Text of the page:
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Home TV Burn Notice 5.09 Episode Review: Lots Action And Sharp Wit
Burn Notice 5.09 Episode Review: Lots Action And Sharp Wit

Burn Notice 5.09 Episode Review: Lots Action And Sharp Wit


Last week’s Burn Notice was the halfway point for season five, and it was a pretty good one. Now there’s the question: what’s the series going to do in the back half, to push itself to the expected next level?

What it’s always done – bring plenty of action and lace it with sharp wit.

“So we’re gonna snatch a murder with some magnets and a roll of duct tape?” Sam asks skeptically early on, to which Michael cheerfully responds, “And guns, Sam. Plenty of guns.” The witty rejoinder is just the beginning of an opening that involves fire and shots being exchanged with the man who framed our hero for Max’s murder. The teaser shows that the Burn Notice writers have mastered their pacing: they don’t wait to get things underway, but they also don’t feel the need to try and ply our attention with some quick, flashy start either.

Trying to lower his profile, Michael fills in for Sam on another of Jesse’s security assignments, which is predictably not as easy as either of them first believe. It’s actually a hostage situation leading up to the intended hijacking of a corporate bigwig’s incoming plane, with Madeline being one of the hostages and the mastermind being played by The Pretender star Michael T. Weiss. (That’s the second week in a row that a Pretender star has appeared on Burn Notice, following Patrick Bauchau’s appearance as Lucien last time.) It’s up to Michael, with an assist from Jesse and the support of his mother, to save the hostages and prevent a kidnapping. Ingenuity is at a high here; it’s an episode that MacGyver would be proud of.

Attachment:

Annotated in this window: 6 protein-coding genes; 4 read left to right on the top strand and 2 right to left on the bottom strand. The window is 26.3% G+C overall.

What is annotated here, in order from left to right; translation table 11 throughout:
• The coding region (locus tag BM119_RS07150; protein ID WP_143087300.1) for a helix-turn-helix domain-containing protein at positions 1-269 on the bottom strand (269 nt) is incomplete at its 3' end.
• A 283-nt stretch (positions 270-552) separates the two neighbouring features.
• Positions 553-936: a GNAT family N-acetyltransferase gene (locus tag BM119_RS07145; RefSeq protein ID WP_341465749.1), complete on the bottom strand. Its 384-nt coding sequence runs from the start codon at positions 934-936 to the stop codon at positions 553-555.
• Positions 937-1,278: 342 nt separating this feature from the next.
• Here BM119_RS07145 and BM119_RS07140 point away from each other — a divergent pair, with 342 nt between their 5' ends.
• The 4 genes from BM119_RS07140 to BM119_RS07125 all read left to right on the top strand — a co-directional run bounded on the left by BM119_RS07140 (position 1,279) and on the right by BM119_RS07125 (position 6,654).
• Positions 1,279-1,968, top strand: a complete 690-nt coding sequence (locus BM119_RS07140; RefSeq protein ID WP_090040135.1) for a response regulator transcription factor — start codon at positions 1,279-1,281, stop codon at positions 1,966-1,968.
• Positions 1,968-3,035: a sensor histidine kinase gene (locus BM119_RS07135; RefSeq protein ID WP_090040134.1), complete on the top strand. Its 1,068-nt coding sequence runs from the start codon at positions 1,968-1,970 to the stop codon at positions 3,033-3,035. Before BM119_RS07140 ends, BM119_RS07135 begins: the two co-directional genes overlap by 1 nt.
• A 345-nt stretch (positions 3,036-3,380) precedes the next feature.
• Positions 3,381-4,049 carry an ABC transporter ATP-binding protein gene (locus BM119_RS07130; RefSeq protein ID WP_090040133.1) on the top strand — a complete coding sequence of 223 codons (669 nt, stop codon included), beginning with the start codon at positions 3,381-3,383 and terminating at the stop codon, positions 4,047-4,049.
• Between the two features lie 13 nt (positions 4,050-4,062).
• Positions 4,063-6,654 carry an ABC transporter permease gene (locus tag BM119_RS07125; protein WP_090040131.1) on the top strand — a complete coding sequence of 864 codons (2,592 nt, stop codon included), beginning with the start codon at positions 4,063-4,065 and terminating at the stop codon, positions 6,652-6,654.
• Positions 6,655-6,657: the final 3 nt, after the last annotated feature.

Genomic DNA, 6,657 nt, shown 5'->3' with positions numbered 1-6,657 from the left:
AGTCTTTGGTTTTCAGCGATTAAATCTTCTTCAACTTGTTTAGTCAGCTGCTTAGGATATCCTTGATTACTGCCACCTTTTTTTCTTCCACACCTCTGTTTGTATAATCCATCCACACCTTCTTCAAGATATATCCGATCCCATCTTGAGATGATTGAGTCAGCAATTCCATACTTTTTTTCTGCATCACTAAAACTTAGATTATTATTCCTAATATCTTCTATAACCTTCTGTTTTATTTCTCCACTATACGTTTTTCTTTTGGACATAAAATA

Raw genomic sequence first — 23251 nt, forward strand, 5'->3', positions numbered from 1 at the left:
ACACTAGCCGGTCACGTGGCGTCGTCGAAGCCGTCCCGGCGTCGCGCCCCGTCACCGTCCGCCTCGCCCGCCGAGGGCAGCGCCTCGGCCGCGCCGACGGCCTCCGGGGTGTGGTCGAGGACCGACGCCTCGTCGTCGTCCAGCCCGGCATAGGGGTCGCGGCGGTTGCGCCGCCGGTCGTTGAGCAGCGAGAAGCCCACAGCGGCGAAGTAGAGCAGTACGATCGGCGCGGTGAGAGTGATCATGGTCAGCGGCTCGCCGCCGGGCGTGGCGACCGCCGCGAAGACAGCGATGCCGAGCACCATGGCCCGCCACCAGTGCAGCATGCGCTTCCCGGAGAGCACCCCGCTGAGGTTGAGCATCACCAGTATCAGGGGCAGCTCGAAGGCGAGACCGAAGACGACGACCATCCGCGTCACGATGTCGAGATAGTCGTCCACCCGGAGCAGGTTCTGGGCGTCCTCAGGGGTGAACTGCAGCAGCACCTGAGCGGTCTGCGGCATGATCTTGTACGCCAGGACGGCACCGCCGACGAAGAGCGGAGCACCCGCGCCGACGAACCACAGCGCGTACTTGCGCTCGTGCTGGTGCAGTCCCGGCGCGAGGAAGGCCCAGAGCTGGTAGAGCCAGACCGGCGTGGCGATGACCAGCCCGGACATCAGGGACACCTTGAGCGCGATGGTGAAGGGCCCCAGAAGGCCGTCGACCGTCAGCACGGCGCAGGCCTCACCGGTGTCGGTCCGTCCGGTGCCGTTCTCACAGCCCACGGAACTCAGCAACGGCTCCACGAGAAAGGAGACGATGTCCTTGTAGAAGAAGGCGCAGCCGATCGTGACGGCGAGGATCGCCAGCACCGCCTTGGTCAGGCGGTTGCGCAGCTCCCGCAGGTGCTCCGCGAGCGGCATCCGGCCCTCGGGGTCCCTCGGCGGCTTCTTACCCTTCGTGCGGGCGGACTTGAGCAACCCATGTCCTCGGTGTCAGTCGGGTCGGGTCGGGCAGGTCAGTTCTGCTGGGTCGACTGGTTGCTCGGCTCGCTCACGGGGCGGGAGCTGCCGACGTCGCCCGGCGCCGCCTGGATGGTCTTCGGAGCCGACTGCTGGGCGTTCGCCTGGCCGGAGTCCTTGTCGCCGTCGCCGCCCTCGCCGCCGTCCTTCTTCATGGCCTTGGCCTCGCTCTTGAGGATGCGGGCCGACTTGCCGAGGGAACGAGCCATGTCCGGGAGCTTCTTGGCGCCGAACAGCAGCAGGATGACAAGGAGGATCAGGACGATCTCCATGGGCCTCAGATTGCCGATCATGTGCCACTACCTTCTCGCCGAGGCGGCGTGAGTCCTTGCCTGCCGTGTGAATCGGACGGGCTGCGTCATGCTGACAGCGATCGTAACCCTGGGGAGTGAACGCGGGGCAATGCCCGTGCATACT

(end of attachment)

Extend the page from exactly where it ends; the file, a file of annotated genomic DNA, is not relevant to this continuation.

Back to the season-long plot: Sam and Fiona try to figure out a barbecued hard drive they recovered from the fire, with Pearce (Lauren Stamile) catching up with them. This allows for some snappy repartee between Gabrielle Anwar and Bruce Campbell, which is always a pleasure, but more importantly, it further develops their relationship. Unlike some shows, the two characters aren’t solely defined by their importance to the hero – they have their own connection and their own array of talents. When Fiona gives us the name of Max’s killer, it’s no surprise; they’re as capable and likely to find the answers as Michael is. While he may be the hero, Burn Notice has flourished as an ensemble show, where everyone stands on equal ground. To have it any other way would be doing a disservice to its talented cast.

“Army of One” is classic Burn Notice, reminding us that Michael is successful not just because of his brawn, but also because of his considerable brains – something that also applies to the show as a whole. There are some great explosions in the episode, but it’s almost more fun watching and listening to how he makes them happen. What has helped Burn Notice succeed for five seasons is that while it is an action show, its core is made up of mysteries to be solved and characters we care about. All the cool stunts in the world can’t save a series with no soul. Yet judging from this episode, Burn Notice has found the perfect balance in the equation.


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